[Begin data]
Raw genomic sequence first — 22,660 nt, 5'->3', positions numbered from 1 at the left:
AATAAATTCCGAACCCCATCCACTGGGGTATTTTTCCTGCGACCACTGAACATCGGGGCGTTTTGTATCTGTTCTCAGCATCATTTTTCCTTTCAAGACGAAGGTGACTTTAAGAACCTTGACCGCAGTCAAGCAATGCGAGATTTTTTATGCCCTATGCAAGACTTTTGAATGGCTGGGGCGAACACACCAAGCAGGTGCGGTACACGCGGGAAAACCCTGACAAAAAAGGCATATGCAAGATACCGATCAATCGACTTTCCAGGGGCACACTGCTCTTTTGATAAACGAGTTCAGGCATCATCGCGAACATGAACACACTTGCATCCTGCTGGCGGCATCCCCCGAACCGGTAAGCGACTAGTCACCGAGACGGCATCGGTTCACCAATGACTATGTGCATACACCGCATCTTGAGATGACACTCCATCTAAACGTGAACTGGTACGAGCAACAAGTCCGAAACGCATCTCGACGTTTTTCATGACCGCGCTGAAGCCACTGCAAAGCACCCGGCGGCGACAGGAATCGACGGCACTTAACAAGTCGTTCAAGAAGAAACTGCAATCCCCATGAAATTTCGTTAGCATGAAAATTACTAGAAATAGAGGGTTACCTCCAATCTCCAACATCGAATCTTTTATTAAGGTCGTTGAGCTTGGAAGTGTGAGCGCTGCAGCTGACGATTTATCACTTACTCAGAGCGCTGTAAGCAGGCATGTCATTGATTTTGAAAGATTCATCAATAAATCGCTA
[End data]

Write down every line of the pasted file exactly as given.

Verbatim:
Raw genomic sequence first — 22,660 nt, 5'->3', positions numbered from 1 at the left:
AATAAATTCCGAACCCCATCCACTGGGGTATTTTTCCTGCGACCACTGAACATCGGGGCGTTTTGTATCTGTTCTCAGCATCATTTTTCCTTTCAAGACGAAGGTGACTTTAAGAACCTTGACCGCAGTCAAGCAATGCGAGATTTTTTATGCCCTATGCAAGACTTTTGAATGGCTGGGGCGAACACACCAAGCAGGTGCGGTACACGCGGGAAAACCCTGACAAAAAAGGCATATGCAAGATACCGATCAATCGACTTTCCAGGGGCACACTGCTCTTTTGATAAACGAGTTCAGGCATCATCGCGAACATGAACACACTTGCATCCTGCTGGCGGCATCCCCCGAACCGGTAAGCGACTAGTCACCGAGACGGCATCGGTTCACCAATGACTATGTGCATACACCGCATCTTGAGATGACACTCCATCTAAACGTGAACTGGTACGAGCAACAAGTCCGAAACGCATCTCGACGTTTTTCATGACCGCGCTGAAGCCACTGCAAAGCACCCGGCGGCGACAGGAATCGACGGCACTTAACAAGTCGTTCAAGAAGAAACTGCAATCCCCATGAAATTTCGTTAGCATGAAAATTACTAGAAATAGAGGGTTACCTCCAATCTCCAACATCGAATCTTTTATTAAGGTCGTTGAGCTTGGAAGTGTGAGCGCTGCAGCTGACGATTTATCACTTACTCAGAGCGCTGTAAGCAGGCATGTCATTGATTTTGAAAGATTCATCAATAAATCGCTA